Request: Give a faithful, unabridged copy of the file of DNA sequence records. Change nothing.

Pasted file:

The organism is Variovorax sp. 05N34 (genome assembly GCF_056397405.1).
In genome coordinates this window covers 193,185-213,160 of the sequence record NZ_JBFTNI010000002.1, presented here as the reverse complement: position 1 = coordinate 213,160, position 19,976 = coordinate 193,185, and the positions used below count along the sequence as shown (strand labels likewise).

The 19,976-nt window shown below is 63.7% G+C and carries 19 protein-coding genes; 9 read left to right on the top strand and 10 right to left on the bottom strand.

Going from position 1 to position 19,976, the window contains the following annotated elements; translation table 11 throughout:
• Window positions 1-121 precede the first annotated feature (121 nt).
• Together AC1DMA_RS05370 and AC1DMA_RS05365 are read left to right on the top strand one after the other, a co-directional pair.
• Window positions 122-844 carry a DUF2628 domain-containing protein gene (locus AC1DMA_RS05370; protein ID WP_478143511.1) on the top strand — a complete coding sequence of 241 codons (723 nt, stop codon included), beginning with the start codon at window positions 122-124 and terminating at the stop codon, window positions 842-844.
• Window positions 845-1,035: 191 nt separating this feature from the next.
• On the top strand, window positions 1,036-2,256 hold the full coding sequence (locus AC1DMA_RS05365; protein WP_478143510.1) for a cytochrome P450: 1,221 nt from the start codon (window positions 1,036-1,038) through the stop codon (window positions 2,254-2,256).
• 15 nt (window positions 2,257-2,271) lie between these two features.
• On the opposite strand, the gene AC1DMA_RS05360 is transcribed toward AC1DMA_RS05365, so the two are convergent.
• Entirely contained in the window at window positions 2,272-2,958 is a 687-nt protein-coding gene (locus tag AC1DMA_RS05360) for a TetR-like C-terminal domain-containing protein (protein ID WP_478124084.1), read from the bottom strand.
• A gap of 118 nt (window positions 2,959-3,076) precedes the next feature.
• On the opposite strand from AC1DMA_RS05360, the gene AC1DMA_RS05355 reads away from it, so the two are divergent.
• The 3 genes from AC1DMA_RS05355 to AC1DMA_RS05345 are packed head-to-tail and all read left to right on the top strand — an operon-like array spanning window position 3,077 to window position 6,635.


The organism is Variovorax sp. 05N34 (genome assembly GCF_056397405.1).
In genome coordinates this window covers 193,185-213,160 of the sequence record NZ_JBFTNI010000002.1, presented here as the reverse complement: position 1 = coordinate 213,160, position 19,976 = coordinate 193,185, and the positions used below count along the sequence as shown (strand labels likewise).

The 19,976-nt window shown below is 63.7% G+C and carries 19 protein-coding genes; 9 read left to right on the top strand and 10 right to left on the bottom strand.

Going from position 1 to position 19,976, the window contains the following annotated elements; translation table 11 throughout:
• Window positions 1-121 precede the first annotated feature (121 nt).
• Together AC1DMA_RS05370 and AC1DMA_RS05365 are read left to right on the top strand one after the other, a co-directional pair.
• Window positions 122-844 carry a DUF2628 domain-containing protein gene (locus AC1DMA_RS05370; protein ID WP_478143511.1) on the top strand — a complete coding sequence of 241 codons (723 nt, stop codon included), beginning with the start codon at window positions 122-124 and terminating at the stop codon, window positions 842-844.
• Window positions 845-1,035: 191 nt separating this feature from the next.
• On the top strand, window positions 1,036-2,256 hold the full coding sequence (locus AC1DMA_RS05365; protein WP_478143510.1) for a cytochrome P450: 1,221 nt from the start codon (window positions 1,036-1,038) through the stop codon (window positions 2,254-2,256).
• 15 nt (window positions 2,257-2,271) lie between these two features.
• On the opposite strand, the gene AC1DMA_RS05360 is transcribed toward AC1DMA_RS05365, so the two are convergent.
• Entirely contained in the window at window positions 2,272-2,958 is a 687-nt protein-coding gene (locus tag AC1DMA_RS05360) for a TetR-like C-terminal domain-containing protein (protein ID WP_478124084.1), read from the bottom strand.
• A gap of 118 nt (window positions 2,959-3,076) precedes the next feature.
• On the opposite strand from AC1DMA_RS05360, the gene AC1DMA_RS05355 reads away from it, so the two are divergent.
• The 3 genes from AC1DMA_RS05355 to AC1DMA_RS05345 are packed head-to-tail and all read left to right on the top strand — an operon-like array spanning window position 3,077 to window position 6,635.